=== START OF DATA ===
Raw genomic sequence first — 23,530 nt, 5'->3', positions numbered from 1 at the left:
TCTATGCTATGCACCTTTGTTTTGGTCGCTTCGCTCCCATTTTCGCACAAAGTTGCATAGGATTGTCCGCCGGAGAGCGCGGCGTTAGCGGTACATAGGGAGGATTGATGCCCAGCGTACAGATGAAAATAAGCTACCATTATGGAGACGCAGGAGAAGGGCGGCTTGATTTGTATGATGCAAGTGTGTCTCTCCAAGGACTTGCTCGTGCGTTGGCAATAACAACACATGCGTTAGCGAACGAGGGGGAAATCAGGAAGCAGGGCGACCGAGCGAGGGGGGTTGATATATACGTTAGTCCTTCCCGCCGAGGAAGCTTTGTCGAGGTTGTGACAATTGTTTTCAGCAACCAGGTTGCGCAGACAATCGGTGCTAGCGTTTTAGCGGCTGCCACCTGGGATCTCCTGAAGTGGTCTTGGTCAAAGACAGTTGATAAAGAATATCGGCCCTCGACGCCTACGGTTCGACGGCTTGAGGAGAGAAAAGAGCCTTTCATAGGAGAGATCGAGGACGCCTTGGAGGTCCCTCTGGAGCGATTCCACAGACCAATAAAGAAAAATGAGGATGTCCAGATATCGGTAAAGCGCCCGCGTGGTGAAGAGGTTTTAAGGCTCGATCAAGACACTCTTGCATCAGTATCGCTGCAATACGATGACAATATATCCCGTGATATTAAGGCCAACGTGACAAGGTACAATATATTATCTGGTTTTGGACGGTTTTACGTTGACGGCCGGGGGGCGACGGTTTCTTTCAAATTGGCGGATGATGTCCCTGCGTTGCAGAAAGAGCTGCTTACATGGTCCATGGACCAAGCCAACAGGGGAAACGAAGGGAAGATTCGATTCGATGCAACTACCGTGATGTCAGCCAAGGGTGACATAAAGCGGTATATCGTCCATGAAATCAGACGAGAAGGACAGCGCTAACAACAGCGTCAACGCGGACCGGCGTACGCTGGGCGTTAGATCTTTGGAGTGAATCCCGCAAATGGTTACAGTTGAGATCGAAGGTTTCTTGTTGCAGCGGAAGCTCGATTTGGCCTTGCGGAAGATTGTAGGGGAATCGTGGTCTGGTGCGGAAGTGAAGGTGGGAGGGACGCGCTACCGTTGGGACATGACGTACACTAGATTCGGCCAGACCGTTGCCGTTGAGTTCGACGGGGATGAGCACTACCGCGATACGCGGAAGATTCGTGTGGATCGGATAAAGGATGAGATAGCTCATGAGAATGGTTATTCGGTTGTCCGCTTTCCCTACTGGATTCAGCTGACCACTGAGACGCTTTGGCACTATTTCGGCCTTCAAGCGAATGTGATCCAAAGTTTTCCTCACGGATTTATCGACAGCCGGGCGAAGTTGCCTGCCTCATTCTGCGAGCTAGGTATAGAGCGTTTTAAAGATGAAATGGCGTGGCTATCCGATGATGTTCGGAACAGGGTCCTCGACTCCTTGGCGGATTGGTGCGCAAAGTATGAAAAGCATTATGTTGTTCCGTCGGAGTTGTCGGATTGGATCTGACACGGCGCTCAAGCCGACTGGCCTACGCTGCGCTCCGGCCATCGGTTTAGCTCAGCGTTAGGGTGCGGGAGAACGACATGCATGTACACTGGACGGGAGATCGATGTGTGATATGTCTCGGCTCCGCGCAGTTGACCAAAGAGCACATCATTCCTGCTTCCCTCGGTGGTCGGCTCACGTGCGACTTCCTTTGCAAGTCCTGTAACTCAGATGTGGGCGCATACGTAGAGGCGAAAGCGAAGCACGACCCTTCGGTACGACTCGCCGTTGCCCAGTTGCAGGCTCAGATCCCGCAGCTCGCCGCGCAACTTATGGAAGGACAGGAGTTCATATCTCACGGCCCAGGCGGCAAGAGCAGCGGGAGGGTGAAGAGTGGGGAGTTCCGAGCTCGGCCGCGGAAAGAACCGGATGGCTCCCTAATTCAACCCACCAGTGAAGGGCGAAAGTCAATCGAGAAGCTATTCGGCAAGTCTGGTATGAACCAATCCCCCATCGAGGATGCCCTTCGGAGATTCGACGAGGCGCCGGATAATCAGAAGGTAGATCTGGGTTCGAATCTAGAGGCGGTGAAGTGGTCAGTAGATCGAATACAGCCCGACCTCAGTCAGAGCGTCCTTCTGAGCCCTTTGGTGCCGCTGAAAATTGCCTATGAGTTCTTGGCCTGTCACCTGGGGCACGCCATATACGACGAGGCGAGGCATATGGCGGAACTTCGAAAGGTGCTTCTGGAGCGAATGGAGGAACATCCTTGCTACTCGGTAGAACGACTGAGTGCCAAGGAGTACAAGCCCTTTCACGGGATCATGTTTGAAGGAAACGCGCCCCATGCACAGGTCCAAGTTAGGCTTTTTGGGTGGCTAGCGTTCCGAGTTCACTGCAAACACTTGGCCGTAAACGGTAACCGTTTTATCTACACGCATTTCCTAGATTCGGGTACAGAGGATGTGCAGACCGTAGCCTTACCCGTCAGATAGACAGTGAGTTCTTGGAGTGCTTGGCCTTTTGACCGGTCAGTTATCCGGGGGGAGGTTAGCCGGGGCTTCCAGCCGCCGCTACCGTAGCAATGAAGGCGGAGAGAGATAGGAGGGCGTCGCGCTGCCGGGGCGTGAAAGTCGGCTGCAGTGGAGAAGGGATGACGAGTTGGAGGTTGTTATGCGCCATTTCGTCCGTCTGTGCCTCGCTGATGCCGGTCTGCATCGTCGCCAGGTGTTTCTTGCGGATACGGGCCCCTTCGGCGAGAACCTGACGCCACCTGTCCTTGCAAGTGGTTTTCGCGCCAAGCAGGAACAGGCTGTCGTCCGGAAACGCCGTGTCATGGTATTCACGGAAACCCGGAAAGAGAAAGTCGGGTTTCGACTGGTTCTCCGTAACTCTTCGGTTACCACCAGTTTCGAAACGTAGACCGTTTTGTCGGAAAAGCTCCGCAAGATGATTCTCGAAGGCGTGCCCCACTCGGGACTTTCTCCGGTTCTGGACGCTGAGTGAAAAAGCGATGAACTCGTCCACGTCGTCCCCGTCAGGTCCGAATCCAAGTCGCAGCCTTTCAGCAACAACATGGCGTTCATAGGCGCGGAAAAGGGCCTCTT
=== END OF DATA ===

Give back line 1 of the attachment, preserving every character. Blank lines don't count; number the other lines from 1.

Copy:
Raw genomic sequence first — 23,530 nt, 5'->3', positions numbered from 1 at the left: